The Nigeria Hydrological Services Agency (NIHSA) on Wednesday said that the seasonal flood outlook indicates that 233 Local Government Areas (LGAs) in 32 states of the federation and the Federal Capital Territory (FCT) fall within the highly probable flood risk areas between April and June this year.
It was also noted that in July, August, and September, 212 LGAs in 35 States of the Federation, including the FCT, fell within the moderately probable flood risk areas, while 329 LGAs will fall within the probable flood areas in the remaining months of October and November.
At a news conference in Abuja, Clement Nze, Director-General of NIHSA, disclosed that the affected states are Adamawa, Abia, Akwa-Ibom, Anambra, Bauchi, Bayelsa, Benue, Cross River, Delta, Edo, Ekiti, Gombe, lmo, Jigawa, Kaduna, Kano, Kebbi, Kogi, Kwara, Lagos, Nasarawa, Niger, Ogun, Ondo, Osun, Oyo, Rivers, Sokoto, Taraba, Yobe, Zamfara, and the FCT.
According to him, about 20 states in Nigeria so far have been affected by flood disasters, which include 16 LGAs in Jigawa with 50 lives lost, 14 LGAs in Lagos with many casualties, Kaduna, Delta, Nasarawa, Ogun, Abia, Imo, Anambra, Kwara, Borno, Taraba, Oyo, Katsina, Maiduguri, Rivers, Yobe, Ekiti, Ondo, and Enugu.
He added that all the flood incidents above were caused by the overflow of silted rivers and poor drainage systems as a result of localized rainfall that generated flash and urban flooding in the urban areas and metropolis.
Nze affirmed that both Kainji and Jebba dams on the River Kaduna are impounding water, saying there has been no release of water from any of the dams within or outside Nigeria.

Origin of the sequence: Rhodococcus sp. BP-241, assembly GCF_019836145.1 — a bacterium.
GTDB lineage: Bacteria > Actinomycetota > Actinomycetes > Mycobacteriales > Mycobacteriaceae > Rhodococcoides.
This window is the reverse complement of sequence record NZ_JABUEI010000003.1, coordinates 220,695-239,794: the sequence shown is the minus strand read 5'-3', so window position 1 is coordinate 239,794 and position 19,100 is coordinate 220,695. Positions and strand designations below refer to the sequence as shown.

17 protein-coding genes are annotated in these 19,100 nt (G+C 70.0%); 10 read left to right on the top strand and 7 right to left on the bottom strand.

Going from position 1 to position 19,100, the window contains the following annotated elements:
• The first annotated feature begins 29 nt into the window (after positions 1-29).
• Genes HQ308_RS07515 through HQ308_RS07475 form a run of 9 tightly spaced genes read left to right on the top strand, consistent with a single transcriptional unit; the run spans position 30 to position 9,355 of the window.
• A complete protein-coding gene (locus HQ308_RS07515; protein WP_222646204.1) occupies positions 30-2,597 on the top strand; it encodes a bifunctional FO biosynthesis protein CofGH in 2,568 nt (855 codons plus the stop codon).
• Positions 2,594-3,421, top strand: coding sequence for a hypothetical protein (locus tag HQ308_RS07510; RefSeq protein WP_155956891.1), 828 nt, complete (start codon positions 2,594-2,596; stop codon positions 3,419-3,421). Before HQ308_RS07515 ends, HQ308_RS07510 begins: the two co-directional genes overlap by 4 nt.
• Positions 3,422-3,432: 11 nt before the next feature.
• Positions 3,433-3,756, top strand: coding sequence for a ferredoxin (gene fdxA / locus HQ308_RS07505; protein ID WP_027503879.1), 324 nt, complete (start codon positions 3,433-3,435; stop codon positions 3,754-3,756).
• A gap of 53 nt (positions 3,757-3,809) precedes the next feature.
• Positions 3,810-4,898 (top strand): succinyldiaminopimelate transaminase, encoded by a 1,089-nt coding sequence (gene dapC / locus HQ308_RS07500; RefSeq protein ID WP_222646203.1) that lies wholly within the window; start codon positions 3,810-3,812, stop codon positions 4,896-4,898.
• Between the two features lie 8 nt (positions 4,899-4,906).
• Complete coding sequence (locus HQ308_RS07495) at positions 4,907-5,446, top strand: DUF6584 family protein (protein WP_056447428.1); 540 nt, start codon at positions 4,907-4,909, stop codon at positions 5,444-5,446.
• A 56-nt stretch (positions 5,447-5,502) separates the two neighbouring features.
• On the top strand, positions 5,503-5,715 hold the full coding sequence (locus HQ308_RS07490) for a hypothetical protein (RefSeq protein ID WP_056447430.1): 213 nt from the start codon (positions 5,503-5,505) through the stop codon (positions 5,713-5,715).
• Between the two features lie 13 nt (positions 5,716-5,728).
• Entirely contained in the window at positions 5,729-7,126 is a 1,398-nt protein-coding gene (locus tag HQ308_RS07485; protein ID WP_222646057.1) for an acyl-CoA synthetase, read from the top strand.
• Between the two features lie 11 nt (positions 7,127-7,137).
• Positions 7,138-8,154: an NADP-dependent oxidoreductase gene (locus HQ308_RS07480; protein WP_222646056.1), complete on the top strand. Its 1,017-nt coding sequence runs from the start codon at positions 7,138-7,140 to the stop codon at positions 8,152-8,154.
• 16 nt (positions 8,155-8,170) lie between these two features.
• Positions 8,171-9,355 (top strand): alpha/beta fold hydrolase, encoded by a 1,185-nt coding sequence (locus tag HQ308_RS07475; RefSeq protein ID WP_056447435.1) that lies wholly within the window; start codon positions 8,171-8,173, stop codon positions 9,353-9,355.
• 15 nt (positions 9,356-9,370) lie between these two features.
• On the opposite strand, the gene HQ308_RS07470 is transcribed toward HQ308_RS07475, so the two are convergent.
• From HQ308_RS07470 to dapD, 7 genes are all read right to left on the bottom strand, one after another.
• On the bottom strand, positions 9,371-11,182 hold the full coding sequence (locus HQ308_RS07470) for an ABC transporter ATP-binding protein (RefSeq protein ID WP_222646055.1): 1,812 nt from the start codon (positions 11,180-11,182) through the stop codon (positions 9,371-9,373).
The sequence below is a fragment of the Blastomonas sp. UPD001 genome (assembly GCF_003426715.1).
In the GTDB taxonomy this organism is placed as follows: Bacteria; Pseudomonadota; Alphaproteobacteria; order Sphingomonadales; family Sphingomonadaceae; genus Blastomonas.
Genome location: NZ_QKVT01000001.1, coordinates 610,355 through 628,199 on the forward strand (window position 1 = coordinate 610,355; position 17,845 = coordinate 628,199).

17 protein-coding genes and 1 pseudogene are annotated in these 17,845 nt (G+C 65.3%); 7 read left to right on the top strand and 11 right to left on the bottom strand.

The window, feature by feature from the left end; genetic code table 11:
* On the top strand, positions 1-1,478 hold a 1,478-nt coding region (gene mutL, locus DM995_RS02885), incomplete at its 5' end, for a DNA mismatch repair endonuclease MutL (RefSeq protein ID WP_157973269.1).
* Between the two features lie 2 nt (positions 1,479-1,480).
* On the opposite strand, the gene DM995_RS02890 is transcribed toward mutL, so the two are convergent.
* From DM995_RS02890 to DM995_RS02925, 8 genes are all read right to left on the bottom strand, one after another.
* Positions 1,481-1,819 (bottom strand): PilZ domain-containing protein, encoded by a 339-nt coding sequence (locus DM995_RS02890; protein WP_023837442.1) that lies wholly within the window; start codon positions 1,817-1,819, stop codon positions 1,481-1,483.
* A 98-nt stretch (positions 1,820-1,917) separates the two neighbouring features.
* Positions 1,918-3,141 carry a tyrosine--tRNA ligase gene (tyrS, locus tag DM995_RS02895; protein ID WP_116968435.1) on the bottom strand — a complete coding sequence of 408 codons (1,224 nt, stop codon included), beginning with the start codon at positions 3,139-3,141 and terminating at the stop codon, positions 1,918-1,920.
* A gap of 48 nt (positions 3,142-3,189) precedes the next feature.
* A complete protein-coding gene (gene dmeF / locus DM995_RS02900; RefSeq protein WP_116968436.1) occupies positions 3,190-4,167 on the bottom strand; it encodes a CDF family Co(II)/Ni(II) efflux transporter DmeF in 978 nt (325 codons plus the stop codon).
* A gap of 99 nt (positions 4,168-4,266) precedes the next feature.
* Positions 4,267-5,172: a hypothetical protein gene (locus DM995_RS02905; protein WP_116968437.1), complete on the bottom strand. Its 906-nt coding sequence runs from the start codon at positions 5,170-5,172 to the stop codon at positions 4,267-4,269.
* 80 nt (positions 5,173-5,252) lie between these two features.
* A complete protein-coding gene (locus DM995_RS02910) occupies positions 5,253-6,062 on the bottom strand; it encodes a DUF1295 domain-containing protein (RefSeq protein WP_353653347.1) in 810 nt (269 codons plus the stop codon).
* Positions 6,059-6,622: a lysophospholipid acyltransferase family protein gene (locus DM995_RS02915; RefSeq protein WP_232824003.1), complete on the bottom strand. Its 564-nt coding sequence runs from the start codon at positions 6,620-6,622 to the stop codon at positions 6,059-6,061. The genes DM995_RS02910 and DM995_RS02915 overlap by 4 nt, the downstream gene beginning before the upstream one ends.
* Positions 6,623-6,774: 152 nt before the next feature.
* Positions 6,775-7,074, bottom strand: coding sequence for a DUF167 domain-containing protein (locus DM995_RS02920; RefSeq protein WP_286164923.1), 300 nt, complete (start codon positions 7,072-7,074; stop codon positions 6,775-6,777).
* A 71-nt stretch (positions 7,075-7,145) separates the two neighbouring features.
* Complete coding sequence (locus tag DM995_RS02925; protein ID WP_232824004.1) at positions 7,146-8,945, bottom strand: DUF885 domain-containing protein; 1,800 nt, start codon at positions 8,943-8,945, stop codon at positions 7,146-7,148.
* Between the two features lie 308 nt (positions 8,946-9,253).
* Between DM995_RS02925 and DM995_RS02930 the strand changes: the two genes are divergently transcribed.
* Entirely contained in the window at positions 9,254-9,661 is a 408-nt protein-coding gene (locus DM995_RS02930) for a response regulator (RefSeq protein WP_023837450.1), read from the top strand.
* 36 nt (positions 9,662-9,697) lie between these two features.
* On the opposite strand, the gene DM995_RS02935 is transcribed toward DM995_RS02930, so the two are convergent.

“Nigeria is located within the River Niger Basin, which is occupied by nine countries, namely: Benin, Burkina Faso, Cameroun, Chad, Cote d’Ivoire, Guinea, Mali, Niger, and Nigeria.
“The country is located at the lowest portion of the basin. This means that once the upper catchment of the basin gets flooded, Nigeria should be prepared to experience flooding incidents. The period of flooding in these upstream countries is between August and October of every year,” he explained.
Nze said the agency is closely monitoring the situation this month, stressing that the flow of the river Niger at Niamey, Niger Republic, is within the normal limit.
He added that the agency is also monitoring the development of the River Benue Sub-Basin and is keeping close contact with the Cameroonian authorities with regard to flood scenarios in the upper catchment of the Sub-Basin.
Nze urged states and local governments to increase their efforts to prevent flood-related incidents in their jurisdictions, noting that the country’s peak flooding season will continue until early October 2022.
He urged the states and the general public to take necessary measures to prevent the ugly flooding menace of the past years by clearing blocked drainage systems and canals, removing refuse, weeds, water hyacinths and floats on water channels.